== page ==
The Long Beach Department of Health and Human Services (DHHS) is one of five recipients of the 2015 through 2017 March of Dimes California Chapter Community Grant designed to close the health inequities gap and improve infant health by reducing the occurrence of birth defects, premature birth, and infant mortality. The three-year grant total is $110,430; and the DHHS will be awarded $26,492 in the final year of the grant.
"Long Beach strives to be at the forefront of preventative health strategies," said Mayor Robert Garcia. “This March of Dimes grant enables us to continue supporting the health and well-being of our community, particularly the most vulnerable residents.”
The March of Dimes California Chapter selected grantees to develop projects that increase and enhance prenatal care, improve women's health in order to maximize their chances of delivering healthy babies, and improve screening and diagnosis of heart birth defects.
The awarded project, Destined for Greatness, is a collaboration between the DHHS and the California State University, Long Beach (CSULB) Psychology Department. The goals of the project are to decrease depression and increase positive coping skills that include the use of relaxation, awareness of tension, and being assertive, in order to have a positive impact on mental health and chronic disease, with the ultimate outcome of reduced incidences of low birth-weight and premature births.
Destined for Greatness is an adjunct to the DHHS Black Infant Health (BIH) program, which has been funded by the California Department of Public Health since 1990, to address high rates of infant mortality.
“As we approach our final year of the March of Dimes grant for Destined for Greatness, we are optimistic about continuing our collaboration with the CSULB Psychology Department and other community partners by seeking funding to continue providing this program to women in Long Beach,” said Gwendolyn Robinson Manning, Black Infant Health Coordinator for the DHHS.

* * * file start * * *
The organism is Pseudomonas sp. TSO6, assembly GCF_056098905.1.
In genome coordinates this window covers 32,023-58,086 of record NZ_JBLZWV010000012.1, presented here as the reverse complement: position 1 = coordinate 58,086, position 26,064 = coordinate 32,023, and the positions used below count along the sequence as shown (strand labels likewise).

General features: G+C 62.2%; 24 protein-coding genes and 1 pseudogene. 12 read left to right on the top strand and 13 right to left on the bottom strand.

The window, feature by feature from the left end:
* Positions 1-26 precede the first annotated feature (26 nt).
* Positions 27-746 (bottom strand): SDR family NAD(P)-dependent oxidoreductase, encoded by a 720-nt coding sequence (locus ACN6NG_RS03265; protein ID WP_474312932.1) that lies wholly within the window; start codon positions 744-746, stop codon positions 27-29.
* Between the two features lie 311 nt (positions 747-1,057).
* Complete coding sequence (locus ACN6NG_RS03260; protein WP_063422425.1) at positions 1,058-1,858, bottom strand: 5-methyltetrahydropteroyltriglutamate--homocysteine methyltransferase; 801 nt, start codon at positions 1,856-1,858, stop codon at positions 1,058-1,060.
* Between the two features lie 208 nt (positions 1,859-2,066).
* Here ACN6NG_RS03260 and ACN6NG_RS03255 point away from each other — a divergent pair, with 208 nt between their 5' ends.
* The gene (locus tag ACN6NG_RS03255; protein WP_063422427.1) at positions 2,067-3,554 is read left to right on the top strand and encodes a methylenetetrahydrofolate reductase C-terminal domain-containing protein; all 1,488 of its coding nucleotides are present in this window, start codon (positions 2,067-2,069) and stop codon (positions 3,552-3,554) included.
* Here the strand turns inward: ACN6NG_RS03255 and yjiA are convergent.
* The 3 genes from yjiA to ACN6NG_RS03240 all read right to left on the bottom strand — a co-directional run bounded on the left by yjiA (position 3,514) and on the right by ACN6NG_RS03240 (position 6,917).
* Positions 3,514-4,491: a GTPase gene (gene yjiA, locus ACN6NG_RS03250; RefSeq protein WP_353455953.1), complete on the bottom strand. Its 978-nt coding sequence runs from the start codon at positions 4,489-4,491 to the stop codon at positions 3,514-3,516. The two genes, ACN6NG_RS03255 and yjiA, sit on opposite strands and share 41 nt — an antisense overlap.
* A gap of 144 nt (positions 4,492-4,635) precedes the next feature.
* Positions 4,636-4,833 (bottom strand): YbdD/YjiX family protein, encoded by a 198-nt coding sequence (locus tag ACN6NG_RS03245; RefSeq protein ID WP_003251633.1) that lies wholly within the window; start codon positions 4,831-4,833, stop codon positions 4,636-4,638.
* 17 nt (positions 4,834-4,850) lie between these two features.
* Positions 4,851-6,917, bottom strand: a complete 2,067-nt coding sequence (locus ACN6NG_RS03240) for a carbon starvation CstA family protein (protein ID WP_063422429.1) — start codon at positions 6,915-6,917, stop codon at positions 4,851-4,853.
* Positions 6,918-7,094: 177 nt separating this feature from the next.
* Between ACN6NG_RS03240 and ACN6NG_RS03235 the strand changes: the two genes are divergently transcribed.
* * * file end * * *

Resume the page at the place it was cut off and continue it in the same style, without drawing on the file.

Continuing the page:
The BIH program empowers African American women to build resilience and reduce stress by making healthy life choices for themselves and their families. Currently, the BIH Program serves approximately 120 women and their children per year. BIH achieves this by connecting participants to education, medical, social and mental health services, including post graduate enrollment into the Destined for Greatness program.
“We can make an immediate difference in the lives of babies and their moms when we provide funds to community-based or statewide projects that have the potential to improve birth outcomes and reduce premature birth rates, especially among high-risk groups,” said Kelly Ernst, MPH, March of Dimes Vice President of Maternal Child Health. “The March of Dimes has invested in community programs for more than 70 years. While we proudly fund innovative research in many of California’s leading educational institutions, research takes time. Our community programs can generate results quickly, which we can then share state-wide and nationally, significantly increasing the impact.”
The other 2015 through 2017 March of Dimes California Chapter Community Grant recipients include Alameda County Department of Public Health; Alameda Health System; Loma Linda University Children’s Hospital; and the Los Angeles Special Service for Groups, Families & Criminal Justice Division.About March of Dimes
The March of Dimes is the leading nonprofit organization for pregnancy and baby health. For more than 75 years, moms and babies have benefited from March of Dimes research, education, vaccines, and breakthroughs.
For the latest resources and health information, visit marchofdimes.org
. To participate in the annual signature fundraising event, visit marchforbabies.org
. If you have been affected by prematurity or birth defects, visit the shareyourstory.org
community to find comfort and support. For detailed national, state and local perinatal statistics, visit peristats.org
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.About Long Beach Department of Health and Human Services
The mission of the Long Beach Department of Health and Human Services is to improve quality of life by promoting a safe and healthy community in which to live, work and play. Long Beach Health is one of only three city-run health departments in California, which allows for better engagement with residents, neighborhoods, businesses and community partners, and fosters a greater understanding of the City's strengths. For more information, visit us at www.longbeach.gov/health
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